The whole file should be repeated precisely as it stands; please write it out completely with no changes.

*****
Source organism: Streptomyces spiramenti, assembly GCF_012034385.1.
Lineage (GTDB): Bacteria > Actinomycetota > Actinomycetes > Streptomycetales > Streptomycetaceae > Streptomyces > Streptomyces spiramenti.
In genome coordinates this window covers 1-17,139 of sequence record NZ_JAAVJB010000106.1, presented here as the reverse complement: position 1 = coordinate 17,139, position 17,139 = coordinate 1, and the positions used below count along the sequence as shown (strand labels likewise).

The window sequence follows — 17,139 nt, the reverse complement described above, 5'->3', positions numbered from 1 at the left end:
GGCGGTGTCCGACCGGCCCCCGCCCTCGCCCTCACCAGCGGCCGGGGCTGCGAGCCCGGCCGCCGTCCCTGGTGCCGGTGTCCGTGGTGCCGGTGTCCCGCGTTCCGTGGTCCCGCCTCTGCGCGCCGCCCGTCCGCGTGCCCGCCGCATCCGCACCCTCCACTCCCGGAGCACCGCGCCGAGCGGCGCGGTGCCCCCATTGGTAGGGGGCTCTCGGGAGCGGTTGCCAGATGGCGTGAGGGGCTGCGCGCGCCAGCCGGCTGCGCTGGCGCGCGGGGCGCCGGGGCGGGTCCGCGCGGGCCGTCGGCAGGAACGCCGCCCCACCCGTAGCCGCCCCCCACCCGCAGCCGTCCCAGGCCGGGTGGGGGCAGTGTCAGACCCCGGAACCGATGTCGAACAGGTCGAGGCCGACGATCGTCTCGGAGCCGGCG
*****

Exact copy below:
Source organism: Streptomyces spiramenti, assembly GCF_012034385.1.
Lineage (GTDB): Bacteria > Actinomycetota > Actinomycetes > Streptomycetales > Streptomycetaceae > Streptomyces > Streptomyces spiramenti.
In genome coordinates this window covers 1-17,139 of sequence record NZ_JAAVJB010000106.1, presented here as the reverse complement: position 1 = coordinate 17,139, position 17,139 = coordinate 1, and the positions used below count along the sequence as shown (strand labels likewise).

The window sequence follows — 17,139 nt, the reverse complement described above, 5'->3', positions numbered from 1 at the left end:
GGCGGTGTCCGACCGGCCCCCGCCCTCGCCCTCACCAGCGGCCGGGGCTGCGAGCCCGGCCGCCGTCCCTGGTGCCGGTGTCCGTGGTGCCGGTGTCCCGCGTTCCGTGGTCCCGCCTCTGCGCGCCGCCCGTCCGCGTGCCCGCCGCATCCGCACCCTCCACTCCCGGAGCACCGCGCCGAGCGGCGCGGTGCCCCCATTGGTAGGGGGCTCTCGGGAGCGGTTGCCAGATGGCGTGAGGGGCTGCGCGCGCCAGCCGGCTGCGCTGGCGCGCGGGGCGCCGGGGCGGGTCCGCGCGGGCCGTCGGCAGGAACGCCGCCCCACCCGTAGCCGCCCCCCACCCGCAGCCGTCCCAGGCCGGGTGGGGGCAGTGTCAGACCCCGGAACCGATGTCGAACAGGTCGAGGCCGACGATCGTCTCGGAGCCGGCG